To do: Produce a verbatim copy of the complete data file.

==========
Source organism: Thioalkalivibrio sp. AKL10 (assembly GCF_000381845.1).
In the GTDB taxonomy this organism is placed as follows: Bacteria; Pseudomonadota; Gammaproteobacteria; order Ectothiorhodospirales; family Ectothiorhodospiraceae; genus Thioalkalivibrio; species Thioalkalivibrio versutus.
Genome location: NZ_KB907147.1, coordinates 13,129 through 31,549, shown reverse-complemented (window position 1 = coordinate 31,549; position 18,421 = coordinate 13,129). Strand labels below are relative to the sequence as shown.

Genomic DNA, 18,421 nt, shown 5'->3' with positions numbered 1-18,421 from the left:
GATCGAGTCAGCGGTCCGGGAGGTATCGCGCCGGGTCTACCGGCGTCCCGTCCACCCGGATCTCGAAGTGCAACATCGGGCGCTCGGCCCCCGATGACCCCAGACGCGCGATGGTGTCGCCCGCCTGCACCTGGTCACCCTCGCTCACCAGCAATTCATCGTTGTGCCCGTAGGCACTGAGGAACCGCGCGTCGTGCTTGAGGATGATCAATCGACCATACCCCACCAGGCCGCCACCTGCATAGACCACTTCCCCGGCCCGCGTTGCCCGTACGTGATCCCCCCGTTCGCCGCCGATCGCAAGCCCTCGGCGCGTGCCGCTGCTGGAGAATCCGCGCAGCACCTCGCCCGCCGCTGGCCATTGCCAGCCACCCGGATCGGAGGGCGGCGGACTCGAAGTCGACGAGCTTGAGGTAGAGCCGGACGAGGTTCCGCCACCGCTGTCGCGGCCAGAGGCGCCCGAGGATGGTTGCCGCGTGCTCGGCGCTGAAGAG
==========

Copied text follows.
Source organism: Thioalkalivibrio sp. AKL10 (assembly GCF_000381845.1).
In the GTDB taxonomy this organism is placed as follows: Bacteria; Pseudomonadota; Gammaproteobacteria; order Ectothiorhodospirales; family Ectothiorhodospiraceae; genus Thioalkalivibrio; species Thioalkalivibrio versutus.
Genome location: NZ_KB907147.1, coordinates 13,129 through 31,549, shown reverse-complemented (window position 1 = coordinate 31,549; position 18,421 = coordinate 13,129). Strand labels below are relative to the sequence as shown.

Genomic DNA, 18,421 nt, shown 5'->3' with positions numbered 1-18,421 from the left:
GATCGAGTCAGCGGTCCGGGAGGTATCGCGCCGGGTCTACCGGCGTCCCGTCCACCCGGATCTCGAAGTGCAACATCGGGCGCTCGGCCCCCGATGACCCCAGACGCGCGATGGTGTCGCCCGCCTGCACCTGGTCACCCTCGCTCACCAGCAATTCATCGTTGTGCCCGTAGGCACTGAGGAACCGCGCGTCGTGCTTGAGGATGATCAATCGACCATACCCCACCAGGCCGCCACCTGCATAGACCACTTCCCCGGCCCGCGTTGCCCGTACGTGATCCCCCCGTTCGCCGCCGATCGCAAGCCCTCGGCGCGTGCCGCTGCTGGAGAATCCGCGCAGCACCTCGCCCGCCGCTGGCCATTGCCAGCCACCCGGATCGGAGGGCGGCGGACTCGAAGTCGACGAGCTTGAGGTAGAGCCGGACGAGGTTCCGCCACCGCTGTCGCGGCCAGAGGCGCCCGAGGATGGTTGCCGCGTGCTCGGCGCTGAAGAG